Back in the day when we had useful Opposition, business leadership could be relied upon to think as if they had interests in common as business. This budget, their ability to think let alone lead has deserted them.
Baldly stated from Michael Barnett the Auckland Business Chamber of Commerce, “Compassion won. Business got nothing.”
He further commented that “… it is disappointing that the Budget gave no relief to tourism …”. Except that the government’s budget has supplied over $200 million to support, recover and re-set the tourism sector of the economy.
Mr Barnett also said that “If we are to increase prosperity it must be for all and be measured in increased productivity not just the size of our mortgages.” Mr Barnett’s egregiously lazy complaints over 2 decades of a sinecured tenure show only that he fails to understand that the basic elements of higher productivity are in the control of business, not government. This government is doing what it ought and that is: lifting the minimum and low wage floor. This is the guy that purports to represent business for one third of our economy.
One might also have expected that our apparent leader of the opposition David Seymour would as leader of Act be able to understand the specific role that this government sees itself fulfilling within the economy. Instead, he said “Since COVID19, we’ve watched as fruit rotted on the ground because there weren’t the workers to pick it.”
There’s really no need for this government to point out that the border shutdown is being effectively used to crush minimum wage and unprocessed agricultural exporters and exports in favour of higher wage and higher value exports. The fruit will rot until agribusiness learns to pay far higher wages with accommodation provided, or buy the robotic harvesters, or they will go out of business. They may not like it, but with an unemployment rate heading for 4% they are going to figure it out.
The most important part of our export economy, agriculture, had its main lobby the Federated Farmers claim that the reason the Minister of Finance was able to spend so much in the budget was because farmers were so resilient, competitive and fleet-footed that “farmers themselves had bankrolled the budget’s big spending”. Yup, that was the sum total of the contribution of the largest part of our export economy: to be such a dumbass that he didn’t understand the purpose of public debt in a public budget.
What used to be the most vociferous and most penetrating brains trust of the big end of town, the Business Roundtable in its NZ initiative guise, was simply not at home in 2021 when it was time to comment on the public sector response to the largest single economic crisis we have faced since the wool crash.
The only note they put out that mentioned the budget was a few lines on public sector productivity. None of which really matters to the salary average of most of New Zealand. Private sector productivity in New Zealand – the stuff that really drags New Zealand down in the medium term – got not a mention. Zip.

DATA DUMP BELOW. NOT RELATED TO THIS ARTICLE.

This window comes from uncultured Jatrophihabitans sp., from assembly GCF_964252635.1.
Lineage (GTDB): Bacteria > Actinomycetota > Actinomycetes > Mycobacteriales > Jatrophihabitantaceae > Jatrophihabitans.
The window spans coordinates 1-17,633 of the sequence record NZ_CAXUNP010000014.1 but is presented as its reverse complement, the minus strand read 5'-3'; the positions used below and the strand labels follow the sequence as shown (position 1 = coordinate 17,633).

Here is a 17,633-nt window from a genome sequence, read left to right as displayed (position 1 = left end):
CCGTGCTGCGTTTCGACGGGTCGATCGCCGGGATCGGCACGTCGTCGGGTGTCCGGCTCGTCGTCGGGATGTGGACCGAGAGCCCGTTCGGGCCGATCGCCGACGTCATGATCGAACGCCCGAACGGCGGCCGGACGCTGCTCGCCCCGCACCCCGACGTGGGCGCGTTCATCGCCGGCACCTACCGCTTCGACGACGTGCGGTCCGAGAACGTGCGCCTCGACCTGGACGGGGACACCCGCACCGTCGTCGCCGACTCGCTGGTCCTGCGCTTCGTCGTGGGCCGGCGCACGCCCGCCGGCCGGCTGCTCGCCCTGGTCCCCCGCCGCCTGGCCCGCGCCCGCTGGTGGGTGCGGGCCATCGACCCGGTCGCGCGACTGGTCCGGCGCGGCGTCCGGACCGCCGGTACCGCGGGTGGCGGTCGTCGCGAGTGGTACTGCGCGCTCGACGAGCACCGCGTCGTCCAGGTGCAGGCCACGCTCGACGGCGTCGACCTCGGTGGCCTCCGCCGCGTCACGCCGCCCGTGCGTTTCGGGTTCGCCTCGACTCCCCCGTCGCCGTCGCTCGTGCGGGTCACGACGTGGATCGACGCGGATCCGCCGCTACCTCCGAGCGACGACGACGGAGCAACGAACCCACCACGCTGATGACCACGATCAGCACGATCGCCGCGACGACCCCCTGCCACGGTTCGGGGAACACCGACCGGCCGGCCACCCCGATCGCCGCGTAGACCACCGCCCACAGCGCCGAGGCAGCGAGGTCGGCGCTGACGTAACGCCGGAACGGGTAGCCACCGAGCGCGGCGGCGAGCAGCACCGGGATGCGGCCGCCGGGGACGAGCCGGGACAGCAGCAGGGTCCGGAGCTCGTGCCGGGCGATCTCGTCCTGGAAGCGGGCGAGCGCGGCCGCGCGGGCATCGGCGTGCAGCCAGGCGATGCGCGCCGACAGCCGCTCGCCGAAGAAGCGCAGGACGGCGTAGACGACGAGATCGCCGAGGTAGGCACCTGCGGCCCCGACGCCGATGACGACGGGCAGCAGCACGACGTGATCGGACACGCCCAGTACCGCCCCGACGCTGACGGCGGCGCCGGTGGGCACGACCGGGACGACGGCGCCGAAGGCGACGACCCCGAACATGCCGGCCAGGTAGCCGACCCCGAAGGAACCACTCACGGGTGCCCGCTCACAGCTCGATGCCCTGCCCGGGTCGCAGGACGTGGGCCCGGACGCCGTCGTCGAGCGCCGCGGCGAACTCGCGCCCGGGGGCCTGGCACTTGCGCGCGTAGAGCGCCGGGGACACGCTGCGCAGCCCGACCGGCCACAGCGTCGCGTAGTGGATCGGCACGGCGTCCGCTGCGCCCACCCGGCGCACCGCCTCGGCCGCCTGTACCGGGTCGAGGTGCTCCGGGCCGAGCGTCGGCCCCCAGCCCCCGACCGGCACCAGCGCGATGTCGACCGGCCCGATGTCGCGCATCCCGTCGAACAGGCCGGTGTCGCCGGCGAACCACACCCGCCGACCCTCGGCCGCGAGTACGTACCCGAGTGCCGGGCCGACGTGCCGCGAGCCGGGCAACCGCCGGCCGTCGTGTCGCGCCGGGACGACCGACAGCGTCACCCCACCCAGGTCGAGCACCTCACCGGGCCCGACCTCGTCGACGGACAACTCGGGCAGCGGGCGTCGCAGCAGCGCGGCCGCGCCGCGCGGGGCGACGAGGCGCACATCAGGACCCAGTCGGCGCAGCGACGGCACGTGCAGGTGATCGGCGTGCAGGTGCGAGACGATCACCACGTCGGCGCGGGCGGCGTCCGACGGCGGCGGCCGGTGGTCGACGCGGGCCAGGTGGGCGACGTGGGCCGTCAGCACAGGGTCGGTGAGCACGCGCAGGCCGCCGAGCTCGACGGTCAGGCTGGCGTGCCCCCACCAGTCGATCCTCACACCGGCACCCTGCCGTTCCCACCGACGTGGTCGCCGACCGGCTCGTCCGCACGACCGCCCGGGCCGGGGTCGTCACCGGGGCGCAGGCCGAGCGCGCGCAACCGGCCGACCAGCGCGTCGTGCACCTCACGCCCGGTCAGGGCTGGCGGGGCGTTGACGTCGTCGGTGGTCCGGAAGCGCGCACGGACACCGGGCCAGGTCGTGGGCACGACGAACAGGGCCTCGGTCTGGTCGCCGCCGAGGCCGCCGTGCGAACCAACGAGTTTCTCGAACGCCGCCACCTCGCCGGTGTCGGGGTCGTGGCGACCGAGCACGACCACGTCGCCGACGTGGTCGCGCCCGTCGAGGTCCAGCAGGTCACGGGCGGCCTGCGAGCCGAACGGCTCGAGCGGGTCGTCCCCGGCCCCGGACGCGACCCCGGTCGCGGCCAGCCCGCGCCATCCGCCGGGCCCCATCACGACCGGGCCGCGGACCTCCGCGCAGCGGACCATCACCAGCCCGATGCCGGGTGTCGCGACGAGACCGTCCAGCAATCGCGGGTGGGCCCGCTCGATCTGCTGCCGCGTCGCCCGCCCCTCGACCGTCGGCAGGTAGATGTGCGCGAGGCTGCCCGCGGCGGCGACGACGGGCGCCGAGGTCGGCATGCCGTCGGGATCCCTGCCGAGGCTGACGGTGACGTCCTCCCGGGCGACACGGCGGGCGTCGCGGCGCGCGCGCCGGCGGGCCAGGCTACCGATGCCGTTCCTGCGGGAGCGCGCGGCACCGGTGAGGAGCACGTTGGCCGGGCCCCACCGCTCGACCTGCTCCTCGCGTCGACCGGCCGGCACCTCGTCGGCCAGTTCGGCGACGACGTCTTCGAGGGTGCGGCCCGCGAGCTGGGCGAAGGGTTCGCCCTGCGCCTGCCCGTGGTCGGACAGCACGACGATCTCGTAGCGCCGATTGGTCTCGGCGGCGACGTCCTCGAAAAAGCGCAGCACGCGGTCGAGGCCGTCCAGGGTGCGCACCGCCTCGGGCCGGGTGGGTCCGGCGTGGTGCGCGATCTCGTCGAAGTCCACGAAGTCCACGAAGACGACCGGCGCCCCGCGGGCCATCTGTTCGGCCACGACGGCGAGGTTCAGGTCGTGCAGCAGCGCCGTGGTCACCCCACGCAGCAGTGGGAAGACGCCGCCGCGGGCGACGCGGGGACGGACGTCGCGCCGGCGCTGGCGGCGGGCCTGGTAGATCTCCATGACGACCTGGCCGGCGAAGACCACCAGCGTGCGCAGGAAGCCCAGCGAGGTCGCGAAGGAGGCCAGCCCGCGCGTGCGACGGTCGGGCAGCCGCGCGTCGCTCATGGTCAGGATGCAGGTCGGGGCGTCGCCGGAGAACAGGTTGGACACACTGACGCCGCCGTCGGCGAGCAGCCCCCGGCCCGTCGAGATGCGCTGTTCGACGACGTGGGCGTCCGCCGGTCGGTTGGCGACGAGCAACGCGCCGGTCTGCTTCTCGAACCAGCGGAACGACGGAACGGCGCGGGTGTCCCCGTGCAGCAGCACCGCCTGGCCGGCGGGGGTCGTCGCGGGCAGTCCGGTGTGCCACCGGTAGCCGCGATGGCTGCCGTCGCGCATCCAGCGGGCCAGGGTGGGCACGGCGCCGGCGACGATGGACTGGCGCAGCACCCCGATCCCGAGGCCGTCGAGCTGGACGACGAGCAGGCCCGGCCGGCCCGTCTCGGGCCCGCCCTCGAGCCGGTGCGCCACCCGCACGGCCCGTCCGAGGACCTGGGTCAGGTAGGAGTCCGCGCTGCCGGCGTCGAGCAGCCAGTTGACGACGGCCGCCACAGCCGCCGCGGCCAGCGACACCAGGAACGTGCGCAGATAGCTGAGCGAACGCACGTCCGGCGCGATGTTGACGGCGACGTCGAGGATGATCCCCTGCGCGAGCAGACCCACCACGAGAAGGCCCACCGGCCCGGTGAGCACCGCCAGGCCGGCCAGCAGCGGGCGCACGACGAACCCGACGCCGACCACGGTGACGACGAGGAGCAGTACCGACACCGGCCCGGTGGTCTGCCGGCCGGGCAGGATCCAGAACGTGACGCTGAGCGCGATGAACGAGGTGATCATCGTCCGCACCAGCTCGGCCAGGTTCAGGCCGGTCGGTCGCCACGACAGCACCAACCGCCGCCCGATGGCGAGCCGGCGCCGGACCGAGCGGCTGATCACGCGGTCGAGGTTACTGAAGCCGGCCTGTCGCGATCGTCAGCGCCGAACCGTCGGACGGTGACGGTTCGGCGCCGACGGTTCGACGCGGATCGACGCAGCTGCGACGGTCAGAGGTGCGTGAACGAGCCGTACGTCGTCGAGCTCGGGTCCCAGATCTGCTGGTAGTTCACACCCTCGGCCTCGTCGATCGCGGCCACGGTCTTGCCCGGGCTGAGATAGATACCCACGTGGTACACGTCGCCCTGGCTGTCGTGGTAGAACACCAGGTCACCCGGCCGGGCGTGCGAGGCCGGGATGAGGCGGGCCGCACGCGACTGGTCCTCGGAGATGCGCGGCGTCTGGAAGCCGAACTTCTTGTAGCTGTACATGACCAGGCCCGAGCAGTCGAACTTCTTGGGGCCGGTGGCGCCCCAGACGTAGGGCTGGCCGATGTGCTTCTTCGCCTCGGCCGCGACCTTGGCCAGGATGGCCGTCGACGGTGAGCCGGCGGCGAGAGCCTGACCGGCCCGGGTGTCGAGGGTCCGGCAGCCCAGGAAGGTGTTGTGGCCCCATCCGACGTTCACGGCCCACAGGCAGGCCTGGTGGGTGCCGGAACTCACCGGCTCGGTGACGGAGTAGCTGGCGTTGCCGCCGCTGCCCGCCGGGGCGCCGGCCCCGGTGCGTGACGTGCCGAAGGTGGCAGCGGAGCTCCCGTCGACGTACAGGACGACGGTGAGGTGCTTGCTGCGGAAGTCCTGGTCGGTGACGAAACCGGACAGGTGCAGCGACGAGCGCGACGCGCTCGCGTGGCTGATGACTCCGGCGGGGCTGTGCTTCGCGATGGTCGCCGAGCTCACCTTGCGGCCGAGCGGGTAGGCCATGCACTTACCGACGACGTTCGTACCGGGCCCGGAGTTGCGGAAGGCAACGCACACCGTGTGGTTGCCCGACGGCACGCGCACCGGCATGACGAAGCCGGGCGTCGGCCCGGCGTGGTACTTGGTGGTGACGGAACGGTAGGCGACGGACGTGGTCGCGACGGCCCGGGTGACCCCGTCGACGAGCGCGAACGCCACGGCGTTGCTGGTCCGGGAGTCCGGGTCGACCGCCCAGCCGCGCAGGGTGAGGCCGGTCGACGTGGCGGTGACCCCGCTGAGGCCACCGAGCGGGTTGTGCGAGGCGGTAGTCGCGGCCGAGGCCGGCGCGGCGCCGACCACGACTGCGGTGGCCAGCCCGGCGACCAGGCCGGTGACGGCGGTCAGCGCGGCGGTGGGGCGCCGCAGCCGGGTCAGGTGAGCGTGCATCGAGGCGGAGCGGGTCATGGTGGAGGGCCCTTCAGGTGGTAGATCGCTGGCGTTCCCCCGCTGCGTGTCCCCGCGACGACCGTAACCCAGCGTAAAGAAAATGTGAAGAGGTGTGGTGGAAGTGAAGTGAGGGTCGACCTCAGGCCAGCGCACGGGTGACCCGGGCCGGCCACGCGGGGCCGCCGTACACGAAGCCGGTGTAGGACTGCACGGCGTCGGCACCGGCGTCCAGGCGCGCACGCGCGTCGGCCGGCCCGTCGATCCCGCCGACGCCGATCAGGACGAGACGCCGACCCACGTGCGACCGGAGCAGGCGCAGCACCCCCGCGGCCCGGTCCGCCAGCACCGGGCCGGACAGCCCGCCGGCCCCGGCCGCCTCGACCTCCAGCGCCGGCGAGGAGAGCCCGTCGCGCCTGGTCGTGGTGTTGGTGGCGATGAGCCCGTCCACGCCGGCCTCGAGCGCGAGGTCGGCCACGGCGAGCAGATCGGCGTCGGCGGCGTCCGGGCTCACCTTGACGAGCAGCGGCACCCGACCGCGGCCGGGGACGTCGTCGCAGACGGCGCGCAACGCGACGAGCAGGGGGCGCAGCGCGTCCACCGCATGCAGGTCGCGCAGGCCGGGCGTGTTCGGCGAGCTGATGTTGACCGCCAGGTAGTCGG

It’s getting pretty weird when even the bastion of property ownership and interests the Real Estate Institute of New Zealand could say nothing but good of this budget, noting for example $100 millin for healthy homes and $38 million to upgrade residential tenancy bond transactions.
Low paid workers and welfare beneficiaries were well represented in the mainstream media budget commentary by all the unions and welfare groups, and their commentary was reliable as well as overwhelmingly positive.
But business leadership showed themselves unable to think.
For those of working age, we have about 630,000 on welfare out of about four million employed: this budget simply didn’t speak to those on a decent wage or salary already. Which is fair enough this time around. But business leadership are currently unable to articulate that they are simply not going to get rich if they keep paying near minimum wages, and won’t be able to take on the more interesting bids or international market niches if they don’t attract qualified people who demand high salaries.
Ordinarily it would be the job of the party reliably representing business to set out what business needs to make us all richer, but that’s just not what National are capable of any more.
Business leadership had nothing to say on:
Those who represented the higher paid worker, those who represented business owners, and those who represented our largest exporters, appeared to have nothing to say, no capacity to lead, and have left the public sphere open to the continued dominance of Labour’s ideas and Labour’s outcome framework.
With business so unable to engage they may as well have left the field of discourse entirely, we are left all the poorer.